Updated: Feb 13, 2019
Childcare. If you’re fortunate like me, you were able to find a great daycare/learning center that created quality programming that focused on the well-being, development and engagement of children to build all their senses, learn creatively and be nurtured. However, that’s not always the story. More and more I’m hearing stories of people who can’t find anything or are on 6, 9 or even 12 month waiting lists. THAT’S INSANE!!! I may not be able to fix the shortage of quality childcare, but I can help you with what to look for, what to ask, what you may expect, and some area resources to assist with the search!
Three of the most common childcare options are nanny, in-home childcare, or a daycare/learning center. All three choices are great options when you need someone to watch your children while you work.
The nanny is an individual who will work with your family directly in your home. In addition to providing care for your child(ren), they might take on other duties like doing laundry, making their beds, meal prep, homework assistance, taking them to activities, etc. This will be up to you and the contract you arrange with one another.
Pros of having a nanny: one-on-one care with your child(ren), care in their in-home environment, no kid commute in the morning, less exposure to germs, flexible schedule, YOU have control over the daily schedule, and the nanny is a consistent caregiver.
Cons of having a nanny: no built-in social network, no back up provider if the nanny is sick, there is no direct supervision over the nanny (so trust is a BIG thing), and the cost of nanny’s can be higher than an in-home daycare or daycare/learning center.
Care.com has a great list of questions to ask a potential nanny and I encourage you to check it out.
Ask for references!!!
Just as its name states, an in-home childcare typically provides care for babies and children in their home and can be a great option. Sizes of in-home childcare vary and typically are a mixed age group (children of all different ages). In the state of Michigan, many people think that in-home child care doesn’t need to be licensed. However, any individual who provides care for unrelated children in their home need to be licensed or registered by the Department of Licensing & Regulatory Affairs. There are two different types of license; up to 6 kids (family child care home), 7-12 kids (group child care home). Licensing requires that the provider get finger printed, and completes a health screen, TB test, CPR & First aid certification and Universal precautions (blood-borne pathogens).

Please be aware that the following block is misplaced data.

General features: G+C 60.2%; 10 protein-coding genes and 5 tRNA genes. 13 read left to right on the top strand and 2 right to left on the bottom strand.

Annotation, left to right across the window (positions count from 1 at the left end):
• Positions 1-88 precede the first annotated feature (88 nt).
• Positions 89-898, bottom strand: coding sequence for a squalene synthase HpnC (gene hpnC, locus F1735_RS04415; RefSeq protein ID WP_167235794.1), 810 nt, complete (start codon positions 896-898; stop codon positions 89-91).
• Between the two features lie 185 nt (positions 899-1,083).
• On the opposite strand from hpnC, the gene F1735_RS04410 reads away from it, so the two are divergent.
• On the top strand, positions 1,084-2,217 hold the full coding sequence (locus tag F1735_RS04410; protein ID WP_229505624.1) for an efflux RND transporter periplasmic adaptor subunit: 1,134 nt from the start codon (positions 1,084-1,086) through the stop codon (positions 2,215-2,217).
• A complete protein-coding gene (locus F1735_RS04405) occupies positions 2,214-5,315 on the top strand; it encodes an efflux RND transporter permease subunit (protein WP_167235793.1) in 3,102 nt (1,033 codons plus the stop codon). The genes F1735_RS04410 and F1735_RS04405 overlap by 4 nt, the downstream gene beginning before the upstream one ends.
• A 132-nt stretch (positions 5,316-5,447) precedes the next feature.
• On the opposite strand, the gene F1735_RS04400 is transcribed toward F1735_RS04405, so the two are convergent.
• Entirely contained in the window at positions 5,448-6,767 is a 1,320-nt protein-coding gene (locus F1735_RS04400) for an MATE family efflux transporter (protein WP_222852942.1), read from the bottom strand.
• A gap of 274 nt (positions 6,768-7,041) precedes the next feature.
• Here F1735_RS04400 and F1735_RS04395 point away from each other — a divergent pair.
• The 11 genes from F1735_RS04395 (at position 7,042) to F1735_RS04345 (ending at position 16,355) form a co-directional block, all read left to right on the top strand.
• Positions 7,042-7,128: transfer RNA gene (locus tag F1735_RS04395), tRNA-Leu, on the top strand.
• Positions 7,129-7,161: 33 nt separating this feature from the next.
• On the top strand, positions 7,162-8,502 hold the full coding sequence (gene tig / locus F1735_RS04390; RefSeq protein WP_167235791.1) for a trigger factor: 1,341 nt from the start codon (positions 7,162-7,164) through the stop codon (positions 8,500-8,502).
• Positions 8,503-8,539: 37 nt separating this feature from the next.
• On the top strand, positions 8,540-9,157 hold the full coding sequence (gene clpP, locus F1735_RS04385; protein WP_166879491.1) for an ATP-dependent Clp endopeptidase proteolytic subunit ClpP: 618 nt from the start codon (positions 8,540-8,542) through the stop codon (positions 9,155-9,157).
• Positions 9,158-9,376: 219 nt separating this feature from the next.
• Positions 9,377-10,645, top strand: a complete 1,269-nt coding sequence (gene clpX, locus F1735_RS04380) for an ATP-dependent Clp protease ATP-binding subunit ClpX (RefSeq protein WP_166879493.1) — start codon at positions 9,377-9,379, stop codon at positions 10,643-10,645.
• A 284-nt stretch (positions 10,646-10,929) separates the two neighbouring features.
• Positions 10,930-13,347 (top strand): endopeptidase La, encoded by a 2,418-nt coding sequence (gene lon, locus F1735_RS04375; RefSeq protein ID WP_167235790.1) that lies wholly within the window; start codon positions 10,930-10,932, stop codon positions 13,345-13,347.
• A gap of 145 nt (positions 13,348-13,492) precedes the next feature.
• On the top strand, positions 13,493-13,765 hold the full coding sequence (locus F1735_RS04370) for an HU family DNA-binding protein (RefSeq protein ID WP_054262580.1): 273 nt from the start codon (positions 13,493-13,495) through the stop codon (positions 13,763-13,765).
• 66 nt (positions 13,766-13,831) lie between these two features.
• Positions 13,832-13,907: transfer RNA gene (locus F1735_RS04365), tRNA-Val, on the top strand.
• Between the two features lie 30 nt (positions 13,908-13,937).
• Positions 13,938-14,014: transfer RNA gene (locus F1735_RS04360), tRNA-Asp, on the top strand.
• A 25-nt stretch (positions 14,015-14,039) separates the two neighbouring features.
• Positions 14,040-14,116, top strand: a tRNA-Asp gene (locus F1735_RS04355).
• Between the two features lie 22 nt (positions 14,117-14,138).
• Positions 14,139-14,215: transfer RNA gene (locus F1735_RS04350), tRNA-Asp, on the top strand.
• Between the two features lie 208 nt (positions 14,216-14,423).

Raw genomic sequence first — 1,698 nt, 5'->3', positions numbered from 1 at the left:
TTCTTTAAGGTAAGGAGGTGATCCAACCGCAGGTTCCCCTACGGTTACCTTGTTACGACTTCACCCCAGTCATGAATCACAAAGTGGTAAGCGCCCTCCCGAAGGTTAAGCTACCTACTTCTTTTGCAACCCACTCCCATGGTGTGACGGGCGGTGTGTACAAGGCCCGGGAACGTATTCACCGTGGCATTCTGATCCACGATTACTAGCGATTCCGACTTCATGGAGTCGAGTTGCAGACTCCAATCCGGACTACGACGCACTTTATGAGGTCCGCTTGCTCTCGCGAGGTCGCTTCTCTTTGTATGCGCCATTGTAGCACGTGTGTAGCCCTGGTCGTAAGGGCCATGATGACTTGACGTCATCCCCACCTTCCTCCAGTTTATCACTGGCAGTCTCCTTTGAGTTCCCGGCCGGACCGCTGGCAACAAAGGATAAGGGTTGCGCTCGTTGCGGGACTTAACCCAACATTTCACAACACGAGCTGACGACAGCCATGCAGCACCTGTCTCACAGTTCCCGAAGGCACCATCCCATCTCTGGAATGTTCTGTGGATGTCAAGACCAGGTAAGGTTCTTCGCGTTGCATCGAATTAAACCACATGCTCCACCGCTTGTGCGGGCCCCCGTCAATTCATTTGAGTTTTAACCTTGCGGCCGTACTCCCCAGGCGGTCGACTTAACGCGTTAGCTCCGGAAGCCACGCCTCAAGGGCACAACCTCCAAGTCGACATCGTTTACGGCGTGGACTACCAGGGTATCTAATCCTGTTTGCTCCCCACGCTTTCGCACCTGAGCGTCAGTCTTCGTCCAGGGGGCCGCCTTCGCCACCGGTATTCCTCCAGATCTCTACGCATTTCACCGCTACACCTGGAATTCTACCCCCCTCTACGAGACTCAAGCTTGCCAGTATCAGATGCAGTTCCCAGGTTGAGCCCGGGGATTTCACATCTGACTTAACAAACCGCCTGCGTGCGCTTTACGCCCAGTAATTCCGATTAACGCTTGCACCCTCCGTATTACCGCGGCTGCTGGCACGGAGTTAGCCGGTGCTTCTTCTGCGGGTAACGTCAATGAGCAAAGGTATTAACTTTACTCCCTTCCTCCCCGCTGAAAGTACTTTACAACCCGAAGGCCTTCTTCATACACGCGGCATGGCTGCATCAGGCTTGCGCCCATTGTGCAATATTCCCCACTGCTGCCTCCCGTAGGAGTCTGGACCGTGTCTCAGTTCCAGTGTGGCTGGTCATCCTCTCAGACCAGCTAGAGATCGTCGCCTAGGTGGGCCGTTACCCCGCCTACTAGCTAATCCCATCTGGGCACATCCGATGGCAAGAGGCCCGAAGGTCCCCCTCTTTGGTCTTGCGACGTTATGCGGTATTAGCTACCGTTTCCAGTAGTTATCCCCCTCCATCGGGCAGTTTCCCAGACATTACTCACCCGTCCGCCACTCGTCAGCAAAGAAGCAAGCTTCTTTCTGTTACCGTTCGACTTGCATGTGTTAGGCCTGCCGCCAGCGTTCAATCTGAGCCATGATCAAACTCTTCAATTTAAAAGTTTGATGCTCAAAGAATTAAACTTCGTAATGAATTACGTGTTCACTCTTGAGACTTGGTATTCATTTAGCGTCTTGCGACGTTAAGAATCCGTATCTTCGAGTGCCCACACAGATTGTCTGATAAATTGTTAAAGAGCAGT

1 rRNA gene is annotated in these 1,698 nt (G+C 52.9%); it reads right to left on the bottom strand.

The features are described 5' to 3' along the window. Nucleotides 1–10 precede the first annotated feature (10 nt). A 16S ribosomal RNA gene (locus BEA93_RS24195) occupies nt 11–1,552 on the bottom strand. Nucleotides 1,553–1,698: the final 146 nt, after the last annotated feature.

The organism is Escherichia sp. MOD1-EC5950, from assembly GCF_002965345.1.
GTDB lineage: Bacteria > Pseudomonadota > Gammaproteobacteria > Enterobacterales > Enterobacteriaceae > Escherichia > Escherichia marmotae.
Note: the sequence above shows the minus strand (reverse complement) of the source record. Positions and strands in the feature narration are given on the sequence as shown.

Pros of in-home childcare: typically, lower in cost, more personal attention, less exposure to germs, continuous care (w/the same person from baby to toddler age instead of changing rooms, the provider may be more flexible with hours.
Cons of in-home childcare: no backup care provided, usually only one or two providers so it can be problematic if the provider gets sick or if there is an emergency, the providers are not supervised by anyone.
Questions to ask: Are they licensed, CPR/First Aid certified, what is the sick child policy, do they have plans for emergencies (fire, tornado, etc.), who else will be in the house when the child is & are they involved in their care, what is the discipline policy, policy for emergencies and time off, will they have a backup, are you expected to pay if either of you cancels w/o enough notice?
Ask for references!!!
A daycare is a licensed facility that is governed by strict state policies that are heavily enforced for the health and safety of the children. There are specific ratios (per age) that need to be adhered to, dietary regulations, required trainings and so much more. Many daycares have teachers that are required to meet education standards (i.e. associates degree in childhood development/education), rooms are separated by age so age appropriate curriculum can be created, and there is a registration process for enrollment.
Pros of a daycare/learning center: curriculum-based care, built in social network, dependable hours of operation, exposure to germs (not always a bad thing!), access to possible babysitters (I have gotten some great ones!)
Cons of a daycare/learning center: inflexible hours of operation, higher cost, strict sick policies, long wait lists.
Questions to ask: Do they have a time limit per day, are their penalties for picking up the child late, what fees are associated with registering, are their annual renewal fees, what is the sick policy, are there flex/vacation days, how/when can those be used, what is the ratio of teacher to child, what holidays are they closed for, what is the deposit?
When touring an in-home or daycare setting, keep these questions in the back of your head:
Do the children seem happy?
Do the staff seem engaged & appropriate with the children?
Is the environment clean/safe/engaging?
Is there adequate space?
The search for childcare can be stressful and frustrating. But when armed with a basic knowledge of what to expect, what to look for and what to ask it gives you more confidence to in making the best decision for care for your little ones.
Great Michigan Based Resources
Friends & family referrals
State of Michigan Childcare Search (can search any licensed setting for investigations)
Calvin/GVSU/Aquinas – student job boards where you can post a job